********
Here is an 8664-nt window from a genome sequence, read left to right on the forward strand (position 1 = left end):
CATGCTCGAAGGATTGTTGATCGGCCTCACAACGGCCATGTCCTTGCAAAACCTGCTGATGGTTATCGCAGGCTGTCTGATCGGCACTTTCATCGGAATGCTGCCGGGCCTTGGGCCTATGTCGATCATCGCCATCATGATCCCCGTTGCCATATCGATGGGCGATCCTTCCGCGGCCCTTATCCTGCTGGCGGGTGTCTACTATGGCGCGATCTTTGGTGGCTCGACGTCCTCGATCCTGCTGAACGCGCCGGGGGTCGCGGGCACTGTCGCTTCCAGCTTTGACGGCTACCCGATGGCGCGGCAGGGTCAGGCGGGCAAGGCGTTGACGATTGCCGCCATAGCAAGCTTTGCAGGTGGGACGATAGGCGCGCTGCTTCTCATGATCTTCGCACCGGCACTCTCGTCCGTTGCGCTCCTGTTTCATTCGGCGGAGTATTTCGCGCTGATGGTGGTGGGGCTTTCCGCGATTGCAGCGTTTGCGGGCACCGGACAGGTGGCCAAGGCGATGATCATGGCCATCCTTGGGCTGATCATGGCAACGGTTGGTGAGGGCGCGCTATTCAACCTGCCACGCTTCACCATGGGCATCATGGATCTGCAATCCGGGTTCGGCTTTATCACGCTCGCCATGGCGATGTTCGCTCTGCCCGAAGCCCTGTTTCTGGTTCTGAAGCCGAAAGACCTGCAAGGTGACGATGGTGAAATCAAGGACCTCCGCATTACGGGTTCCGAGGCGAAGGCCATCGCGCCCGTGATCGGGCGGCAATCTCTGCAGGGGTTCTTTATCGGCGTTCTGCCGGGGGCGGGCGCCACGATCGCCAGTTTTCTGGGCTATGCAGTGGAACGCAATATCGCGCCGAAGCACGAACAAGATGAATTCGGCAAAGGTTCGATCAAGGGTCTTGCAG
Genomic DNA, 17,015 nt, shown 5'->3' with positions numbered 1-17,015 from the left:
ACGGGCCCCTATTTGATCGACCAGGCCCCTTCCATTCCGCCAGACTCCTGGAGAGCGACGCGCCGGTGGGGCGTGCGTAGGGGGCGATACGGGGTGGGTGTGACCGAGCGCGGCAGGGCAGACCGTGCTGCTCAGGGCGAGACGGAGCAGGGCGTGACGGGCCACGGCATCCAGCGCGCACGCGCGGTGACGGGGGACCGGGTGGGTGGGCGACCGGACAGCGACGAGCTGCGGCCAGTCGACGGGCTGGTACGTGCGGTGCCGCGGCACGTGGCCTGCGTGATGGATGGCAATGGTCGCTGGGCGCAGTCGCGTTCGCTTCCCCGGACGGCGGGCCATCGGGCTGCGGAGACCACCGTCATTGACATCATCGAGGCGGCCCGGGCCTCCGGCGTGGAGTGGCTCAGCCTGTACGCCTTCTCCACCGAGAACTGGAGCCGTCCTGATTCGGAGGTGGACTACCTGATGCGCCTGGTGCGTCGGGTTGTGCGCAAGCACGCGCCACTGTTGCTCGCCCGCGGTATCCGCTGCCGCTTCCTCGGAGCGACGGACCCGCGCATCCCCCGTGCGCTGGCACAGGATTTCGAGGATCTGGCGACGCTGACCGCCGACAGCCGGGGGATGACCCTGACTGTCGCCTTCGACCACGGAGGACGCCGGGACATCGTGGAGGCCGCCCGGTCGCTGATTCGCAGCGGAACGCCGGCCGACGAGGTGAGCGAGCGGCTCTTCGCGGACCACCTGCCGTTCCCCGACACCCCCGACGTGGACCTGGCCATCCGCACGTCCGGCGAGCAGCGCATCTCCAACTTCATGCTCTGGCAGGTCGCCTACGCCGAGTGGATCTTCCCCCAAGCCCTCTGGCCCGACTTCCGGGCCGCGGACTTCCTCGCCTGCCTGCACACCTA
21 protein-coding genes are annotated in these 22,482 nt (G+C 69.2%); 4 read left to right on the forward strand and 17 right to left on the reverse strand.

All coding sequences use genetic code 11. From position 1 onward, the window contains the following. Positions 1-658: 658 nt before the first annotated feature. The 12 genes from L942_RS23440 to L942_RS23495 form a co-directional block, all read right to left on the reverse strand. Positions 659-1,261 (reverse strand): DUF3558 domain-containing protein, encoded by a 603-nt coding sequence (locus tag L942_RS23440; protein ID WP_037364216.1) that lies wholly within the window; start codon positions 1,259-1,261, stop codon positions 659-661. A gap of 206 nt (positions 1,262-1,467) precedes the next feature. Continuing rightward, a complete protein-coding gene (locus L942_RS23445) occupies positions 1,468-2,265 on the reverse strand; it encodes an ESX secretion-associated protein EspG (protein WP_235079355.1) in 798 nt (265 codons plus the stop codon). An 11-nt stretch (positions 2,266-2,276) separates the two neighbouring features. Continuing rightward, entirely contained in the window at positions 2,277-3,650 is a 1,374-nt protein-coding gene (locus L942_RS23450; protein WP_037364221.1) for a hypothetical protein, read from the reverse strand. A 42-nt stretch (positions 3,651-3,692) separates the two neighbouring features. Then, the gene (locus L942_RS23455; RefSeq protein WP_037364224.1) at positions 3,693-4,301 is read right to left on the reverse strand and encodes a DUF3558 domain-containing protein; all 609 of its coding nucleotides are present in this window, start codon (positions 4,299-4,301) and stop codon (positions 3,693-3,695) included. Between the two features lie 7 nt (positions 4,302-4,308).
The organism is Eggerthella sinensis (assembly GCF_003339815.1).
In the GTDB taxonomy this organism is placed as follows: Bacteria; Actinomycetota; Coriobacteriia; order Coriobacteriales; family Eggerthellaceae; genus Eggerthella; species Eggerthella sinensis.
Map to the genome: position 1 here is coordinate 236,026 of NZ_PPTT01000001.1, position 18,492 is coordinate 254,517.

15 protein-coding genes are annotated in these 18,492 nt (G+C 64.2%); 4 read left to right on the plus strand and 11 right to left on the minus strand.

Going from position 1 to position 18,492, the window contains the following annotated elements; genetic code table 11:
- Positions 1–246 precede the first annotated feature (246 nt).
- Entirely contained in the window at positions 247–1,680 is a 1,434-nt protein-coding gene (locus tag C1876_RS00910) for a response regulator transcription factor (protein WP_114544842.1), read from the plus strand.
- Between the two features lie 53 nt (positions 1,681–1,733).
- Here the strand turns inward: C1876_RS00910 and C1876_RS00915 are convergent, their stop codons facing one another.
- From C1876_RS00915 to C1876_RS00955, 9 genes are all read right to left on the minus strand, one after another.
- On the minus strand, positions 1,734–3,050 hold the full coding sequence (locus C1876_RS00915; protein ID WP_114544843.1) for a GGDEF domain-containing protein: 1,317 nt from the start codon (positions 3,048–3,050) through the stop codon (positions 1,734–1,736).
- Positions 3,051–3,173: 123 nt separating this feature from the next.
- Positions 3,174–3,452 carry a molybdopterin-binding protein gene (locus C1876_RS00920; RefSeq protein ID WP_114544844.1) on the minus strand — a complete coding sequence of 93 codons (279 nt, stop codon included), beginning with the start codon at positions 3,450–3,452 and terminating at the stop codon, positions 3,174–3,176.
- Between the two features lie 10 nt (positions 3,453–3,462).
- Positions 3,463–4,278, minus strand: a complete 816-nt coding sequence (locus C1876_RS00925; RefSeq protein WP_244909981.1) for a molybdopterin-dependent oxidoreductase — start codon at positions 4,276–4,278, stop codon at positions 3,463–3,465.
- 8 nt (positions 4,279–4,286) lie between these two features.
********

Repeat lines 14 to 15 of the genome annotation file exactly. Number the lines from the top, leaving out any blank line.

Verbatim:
- Between the two features lie 53 nt (positions 1,681–1,733).
- Here the strand turns inward: C1876_RS00910 and C1876_RS00915 are convergent, their stop codons facing one another.